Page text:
Planning youth group games requires a high level of creativity at the best of times, but as the pandemic continues and our youth groups are in various states of meeting online or in person, it’s important to ensure teens can still feel safe and have fun.
Youth will likely require encouragement to maintain a safe distance and need guidelines for how close they should sit or stand together. While this is relatively simple to achieve when people are sitting down, it gets harder when it comes to less structured time.
Here are six old-school youth group games that naturally lend themselves to social distancing.
A great icebreaker game with no prep – and once people have spread out, they don’t move from their place. You can find the instructions here. Things to look out for: it could be helpful to have markers on the ground showing where people should stand to ensure they don’t shift around during play.
Another fan favourite that you can play with just a set of cards. This game is all about the intrigue and discussion, rather than running around. You can find the instructions here.
Things to look out for: make sure you have a plan to clean the cards after they have been used, or in between rounds. We recommend having several decks of cards, so you can easily swap them out.
Some may be concerned that games like mafia promote lying and deceit among young people. When explaining the rules, leaders should take time to emphasize the fictional nature of the role playing game and also encourage truth and honesty in all areas of the Christian life. If people in your church feel uneasy about a game like this, the most loving thing to do is choose another game.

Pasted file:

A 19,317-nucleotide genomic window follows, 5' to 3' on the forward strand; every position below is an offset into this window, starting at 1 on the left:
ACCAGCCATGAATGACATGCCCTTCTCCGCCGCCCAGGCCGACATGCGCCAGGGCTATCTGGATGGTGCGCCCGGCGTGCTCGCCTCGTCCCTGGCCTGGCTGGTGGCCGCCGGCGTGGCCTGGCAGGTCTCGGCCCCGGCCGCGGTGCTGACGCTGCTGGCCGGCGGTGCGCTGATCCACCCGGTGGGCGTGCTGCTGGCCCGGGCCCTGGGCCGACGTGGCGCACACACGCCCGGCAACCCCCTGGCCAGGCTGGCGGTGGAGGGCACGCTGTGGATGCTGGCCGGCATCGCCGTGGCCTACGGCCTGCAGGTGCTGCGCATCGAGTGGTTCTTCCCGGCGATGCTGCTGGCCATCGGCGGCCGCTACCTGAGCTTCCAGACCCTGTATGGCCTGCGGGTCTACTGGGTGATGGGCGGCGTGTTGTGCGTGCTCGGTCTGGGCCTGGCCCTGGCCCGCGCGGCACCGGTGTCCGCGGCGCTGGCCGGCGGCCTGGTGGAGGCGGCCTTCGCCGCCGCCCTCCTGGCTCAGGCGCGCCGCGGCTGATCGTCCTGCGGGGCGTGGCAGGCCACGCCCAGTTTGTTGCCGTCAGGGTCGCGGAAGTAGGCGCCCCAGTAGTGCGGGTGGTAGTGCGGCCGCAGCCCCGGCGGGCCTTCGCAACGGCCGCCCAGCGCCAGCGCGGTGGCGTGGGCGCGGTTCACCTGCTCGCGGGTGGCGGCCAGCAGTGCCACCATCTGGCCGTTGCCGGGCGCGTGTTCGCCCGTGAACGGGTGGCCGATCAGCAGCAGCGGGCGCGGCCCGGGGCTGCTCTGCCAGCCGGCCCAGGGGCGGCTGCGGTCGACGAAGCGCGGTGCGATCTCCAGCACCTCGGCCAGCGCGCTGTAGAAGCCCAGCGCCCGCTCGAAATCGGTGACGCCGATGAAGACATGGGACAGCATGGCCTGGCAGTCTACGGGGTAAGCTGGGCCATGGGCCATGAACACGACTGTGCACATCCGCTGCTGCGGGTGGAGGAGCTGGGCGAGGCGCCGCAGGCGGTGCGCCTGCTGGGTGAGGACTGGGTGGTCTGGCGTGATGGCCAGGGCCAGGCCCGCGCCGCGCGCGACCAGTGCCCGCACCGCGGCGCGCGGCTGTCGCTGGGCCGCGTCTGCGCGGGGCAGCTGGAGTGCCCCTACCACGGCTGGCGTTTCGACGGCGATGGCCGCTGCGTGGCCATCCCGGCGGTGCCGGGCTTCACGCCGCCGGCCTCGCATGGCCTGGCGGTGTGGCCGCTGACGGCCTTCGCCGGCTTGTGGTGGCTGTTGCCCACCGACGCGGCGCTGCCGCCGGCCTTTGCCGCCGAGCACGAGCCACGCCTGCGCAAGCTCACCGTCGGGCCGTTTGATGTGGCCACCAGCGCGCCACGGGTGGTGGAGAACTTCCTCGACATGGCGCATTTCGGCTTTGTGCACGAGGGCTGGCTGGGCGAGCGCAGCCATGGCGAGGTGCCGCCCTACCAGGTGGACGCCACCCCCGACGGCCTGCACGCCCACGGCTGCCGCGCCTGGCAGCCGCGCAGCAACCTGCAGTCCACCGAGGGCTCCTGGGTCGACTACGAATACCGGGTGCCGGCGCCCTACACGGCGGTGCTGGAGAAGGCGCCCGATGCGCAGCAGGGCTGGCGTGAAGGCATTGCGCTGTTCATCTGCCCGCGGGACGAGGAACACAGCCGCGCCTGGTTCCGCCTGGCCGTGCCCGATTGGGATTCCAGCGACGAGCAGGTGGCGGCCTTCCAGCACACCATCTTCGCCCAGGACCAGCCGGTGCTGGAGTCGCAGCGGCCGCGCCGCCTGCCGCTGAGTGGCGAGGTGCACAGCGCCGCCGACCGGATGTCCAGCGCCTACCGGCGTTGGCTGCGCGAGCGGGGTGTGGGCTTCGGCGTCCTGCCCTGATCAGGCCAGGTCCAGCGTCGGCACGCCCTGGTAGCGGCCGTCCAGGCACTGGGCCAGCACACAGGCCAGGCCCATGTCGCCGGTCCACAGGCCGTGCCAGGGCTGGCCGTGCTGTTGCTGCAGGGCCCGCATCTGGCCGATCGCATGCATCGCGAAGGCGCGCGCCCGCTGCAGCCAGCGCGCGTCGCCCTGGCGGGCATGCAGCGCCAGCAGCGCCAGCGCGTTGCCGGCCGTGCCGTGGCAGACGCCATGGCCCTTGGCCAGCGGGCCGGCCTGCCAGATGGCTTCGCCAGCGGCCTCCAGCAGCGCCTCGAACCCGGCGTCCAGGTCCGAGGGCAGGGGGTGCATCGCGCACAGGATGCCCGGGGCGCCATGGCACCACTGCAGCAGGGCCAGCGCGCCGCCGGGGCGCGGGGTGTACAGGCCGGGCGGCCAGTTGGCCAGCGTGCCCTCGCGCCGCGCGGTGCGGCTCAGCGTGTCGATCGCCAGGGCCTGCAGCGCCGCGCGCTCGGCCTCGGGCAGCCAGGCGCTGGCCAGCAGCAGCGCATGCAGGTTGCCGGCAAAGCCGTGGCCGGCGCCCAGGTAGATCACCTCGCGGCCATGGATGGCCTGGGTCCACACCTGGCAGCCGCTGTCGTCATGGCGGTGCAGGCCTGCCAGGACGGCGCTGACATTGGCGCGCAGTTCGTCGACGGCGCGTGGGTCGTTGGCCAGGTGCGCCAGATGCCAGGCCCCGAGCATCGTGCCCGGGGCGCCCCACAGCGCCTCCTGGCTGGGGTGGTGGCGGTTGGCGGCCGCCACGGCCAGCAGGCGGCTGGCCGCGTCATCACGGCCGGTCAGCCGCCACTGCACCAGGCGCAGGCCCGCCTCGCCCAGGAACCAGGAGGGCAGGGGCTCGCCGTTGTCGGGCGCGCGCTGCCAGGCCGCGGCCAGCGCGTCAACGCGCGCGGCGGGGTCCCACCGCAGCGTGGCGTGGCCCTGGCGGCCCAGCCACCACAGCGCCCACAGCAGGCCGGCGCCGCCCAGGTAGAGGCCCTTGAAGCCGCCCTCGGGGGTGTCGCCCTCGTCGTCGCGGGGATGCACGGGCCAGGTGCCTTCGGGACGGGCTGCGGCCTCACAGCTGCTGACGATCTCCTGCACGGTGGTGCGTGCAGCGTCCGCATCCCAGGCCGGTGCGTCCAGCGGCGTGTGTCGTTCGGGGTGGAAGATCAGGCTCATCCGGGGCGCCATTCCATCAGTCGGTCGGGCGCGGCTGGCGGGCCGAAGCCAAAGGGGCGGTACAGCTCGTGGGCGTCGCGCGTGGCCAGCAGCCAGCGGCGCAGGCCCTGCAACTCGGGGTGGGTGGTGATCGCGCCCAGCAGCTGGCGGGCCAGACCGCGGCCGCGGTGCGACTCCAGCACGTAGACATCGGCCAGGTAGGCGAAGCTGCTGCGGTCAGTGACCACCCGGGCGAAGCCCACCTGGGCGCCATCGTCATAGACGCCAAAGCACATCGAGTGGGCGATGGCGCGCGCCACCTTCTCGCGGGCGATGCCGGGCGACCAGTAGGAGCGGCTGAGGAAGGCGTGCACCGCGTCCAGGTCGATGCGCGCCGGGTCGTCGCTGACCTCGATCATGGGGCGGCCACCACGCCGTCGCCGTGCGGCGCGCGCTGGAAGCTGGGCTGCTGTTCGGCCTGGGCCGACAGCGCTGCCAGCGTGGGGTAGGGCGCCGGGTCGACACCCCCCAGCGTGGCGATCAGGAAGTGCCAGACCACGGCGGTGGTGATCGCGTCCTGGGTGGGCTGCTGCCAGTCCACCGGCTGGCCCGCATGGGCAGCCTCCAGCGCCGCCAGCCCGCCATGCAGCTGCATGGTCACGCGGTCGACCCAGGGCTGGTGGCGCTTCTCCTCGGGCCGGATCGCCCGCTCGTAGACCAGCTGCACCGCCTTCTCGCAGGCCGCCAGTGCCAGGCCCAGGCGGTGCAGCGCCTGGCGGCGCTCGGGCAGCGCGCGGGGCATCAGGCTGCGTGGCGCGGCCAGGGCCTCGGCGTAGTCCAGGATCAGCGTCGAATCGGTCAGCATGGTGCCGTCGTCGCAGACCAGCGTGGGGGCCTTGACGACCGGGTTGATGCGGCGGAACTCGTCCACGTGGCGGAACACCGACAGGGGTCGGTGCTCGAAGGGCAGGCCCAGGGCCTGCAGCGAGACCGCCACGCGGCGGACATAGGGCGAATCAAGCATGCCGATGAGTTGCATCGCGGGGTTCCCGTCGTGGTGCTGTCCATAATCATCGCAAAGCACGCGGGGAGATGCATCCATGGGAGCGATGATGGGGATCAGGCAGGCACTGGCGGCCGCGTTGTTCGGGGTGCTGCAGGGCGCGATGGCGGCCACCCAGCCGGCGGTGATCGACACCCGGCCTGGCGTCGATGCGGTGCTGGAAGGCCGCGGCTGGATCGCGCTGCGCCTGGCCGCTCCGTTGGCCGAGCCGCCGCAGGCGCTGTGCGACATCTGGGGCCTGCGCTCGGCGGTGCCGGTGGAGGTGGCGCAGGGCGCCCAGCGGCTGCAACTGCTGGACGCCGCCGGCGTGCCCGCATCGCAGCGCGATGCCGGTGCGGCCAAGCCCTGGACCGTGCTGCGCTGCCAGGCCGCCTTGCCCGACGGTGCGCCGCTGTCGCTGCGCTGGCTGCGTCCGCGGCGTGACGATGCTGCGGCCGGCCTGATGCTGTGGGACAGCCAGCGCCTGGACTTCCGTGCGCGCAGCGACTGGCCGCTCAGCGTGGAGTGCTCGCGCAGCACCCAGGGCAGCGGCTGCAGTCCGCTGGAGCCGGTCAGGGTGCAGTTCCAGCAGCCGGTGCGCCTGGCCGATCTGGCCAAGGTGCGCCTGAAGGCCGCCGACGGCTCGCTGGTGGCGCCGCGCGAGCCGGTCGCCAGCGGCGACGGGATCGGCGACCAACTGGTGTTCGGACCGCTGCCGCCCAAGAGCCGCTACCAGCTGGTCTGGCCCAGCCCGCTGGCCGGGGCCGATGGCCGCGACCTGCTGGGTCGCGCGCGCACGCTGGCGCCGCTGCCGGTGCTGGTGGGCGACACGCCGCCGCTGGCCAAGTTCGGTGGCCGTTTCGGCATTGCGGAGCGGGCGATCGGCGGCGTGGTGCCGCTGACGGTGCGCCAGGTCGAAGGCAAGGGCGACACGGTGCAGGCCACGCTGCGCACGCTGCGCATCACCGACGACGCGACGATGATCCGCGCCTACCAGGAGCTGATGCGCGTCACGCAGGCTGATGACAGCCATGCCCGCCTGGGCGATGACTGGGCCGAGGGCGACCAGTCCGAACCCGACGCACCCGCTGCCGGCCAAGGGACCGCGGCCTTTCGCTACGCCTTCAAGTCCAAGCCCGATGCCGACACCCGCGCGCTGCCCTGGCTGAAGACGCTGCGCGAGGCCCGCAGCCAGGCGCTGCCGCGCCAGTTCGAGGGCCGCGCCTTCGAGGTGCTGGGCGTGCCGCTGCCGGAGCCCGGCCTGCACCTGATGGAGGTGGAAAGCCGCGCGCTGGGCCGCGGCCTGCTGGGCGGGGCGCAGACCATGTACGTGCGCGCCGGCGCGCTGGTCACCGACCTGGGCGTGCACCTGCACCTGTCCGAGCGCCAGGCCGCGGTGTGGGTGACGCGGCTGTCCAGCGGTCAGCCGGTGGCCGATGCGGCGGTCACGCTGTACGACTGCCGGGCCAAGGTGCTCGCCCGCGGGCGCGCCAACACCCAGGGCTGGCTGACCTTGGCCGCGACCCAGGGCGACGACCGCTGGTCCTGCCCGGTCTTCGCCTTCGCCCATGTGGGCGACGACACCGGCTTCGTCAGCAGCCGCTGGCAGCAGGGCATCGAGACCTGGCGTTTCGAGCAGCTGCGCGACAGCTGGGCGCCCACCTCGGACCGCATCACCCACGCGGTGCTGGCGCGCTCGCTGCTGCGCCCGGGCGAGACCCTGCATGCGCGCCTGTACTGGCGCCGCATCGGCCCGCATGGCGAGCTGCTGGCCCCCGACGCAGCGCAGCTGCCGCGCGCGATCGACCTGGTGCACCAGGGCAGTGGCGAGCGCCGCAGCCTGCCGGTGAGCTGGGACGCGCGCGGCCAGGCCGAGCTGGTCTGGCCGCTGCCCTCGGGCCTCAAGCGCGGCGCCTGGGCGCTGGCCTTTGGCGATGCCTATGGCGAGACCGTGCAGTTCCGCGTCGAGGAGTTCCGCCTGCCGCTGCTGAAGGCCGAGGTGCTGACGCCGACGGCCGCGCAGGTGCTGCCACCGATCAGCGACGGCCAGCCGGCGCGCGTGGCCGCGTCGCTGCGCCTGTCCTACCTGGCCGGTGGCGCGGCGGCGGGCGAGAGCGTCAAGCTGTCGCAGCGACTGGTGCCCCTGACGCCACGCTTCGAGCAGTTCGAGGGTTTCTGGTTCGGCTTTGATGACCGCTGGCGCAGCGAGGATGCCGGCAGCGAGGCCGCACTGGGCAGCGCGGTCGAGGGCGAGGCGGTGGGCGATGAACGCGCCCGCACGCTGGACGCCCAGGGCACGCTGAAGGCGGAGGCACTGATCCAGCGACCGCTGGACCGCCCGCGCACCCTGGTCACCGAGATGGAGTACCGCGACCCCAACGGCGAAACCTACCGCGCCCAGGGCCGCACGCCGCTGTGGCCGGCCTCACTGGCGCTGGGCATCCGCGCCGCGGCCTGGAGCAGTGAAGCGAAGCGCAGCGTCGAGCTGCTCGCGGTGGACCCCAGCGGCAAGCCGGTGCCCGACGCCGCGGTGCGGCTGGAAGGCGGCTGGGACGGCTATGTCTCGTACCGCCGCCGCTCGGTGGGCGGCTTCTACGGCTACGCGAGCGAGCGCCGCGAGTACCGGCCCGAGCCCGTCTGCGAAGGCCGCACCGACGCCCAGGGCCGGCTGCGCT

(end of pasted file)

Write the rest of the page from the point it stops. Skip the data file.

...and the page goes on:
3. Life-size foosball
All you need for this is a soccer ball and two ropes with notches. Split your groups into teams and have them try to play a normal game of soccer, while only able to move backwards and forwards. If the ball goes behind the ropes, or reaches a certain point, it can count as a goal. You will need one leader to bring the ball back when it goes out of bounds.
Things to look out for: this has a bit more movement, so make sure you are keeping an eye on how people are using the rope.
4. DIY mini putt-putt golf
Set up your own putt-putt obstacle course and let the fun begin.
Things to look out for: make sure you have enough equipment so that each student can use their own, or have systems in place to clean it as you go. It could also be helpful to have markers where youth can line up safely.
Anybody can create a Kahoot game, or select one that’s already on the website and the youth can all play remotely or in person, competing for points.
6. Pictionary with whiteboards
Just a few whiteboards allows the visuals to be larger and easy to see, so there’s no requirement to bend over a piece of paper. It also means the game will work for
a larger group.
Things to look out for: make sure each individual player can have their own whiteboardmarker and consider wiping down the board between each round.
There are also helpful resources for all areas of youth ministry available on the Youthworks website.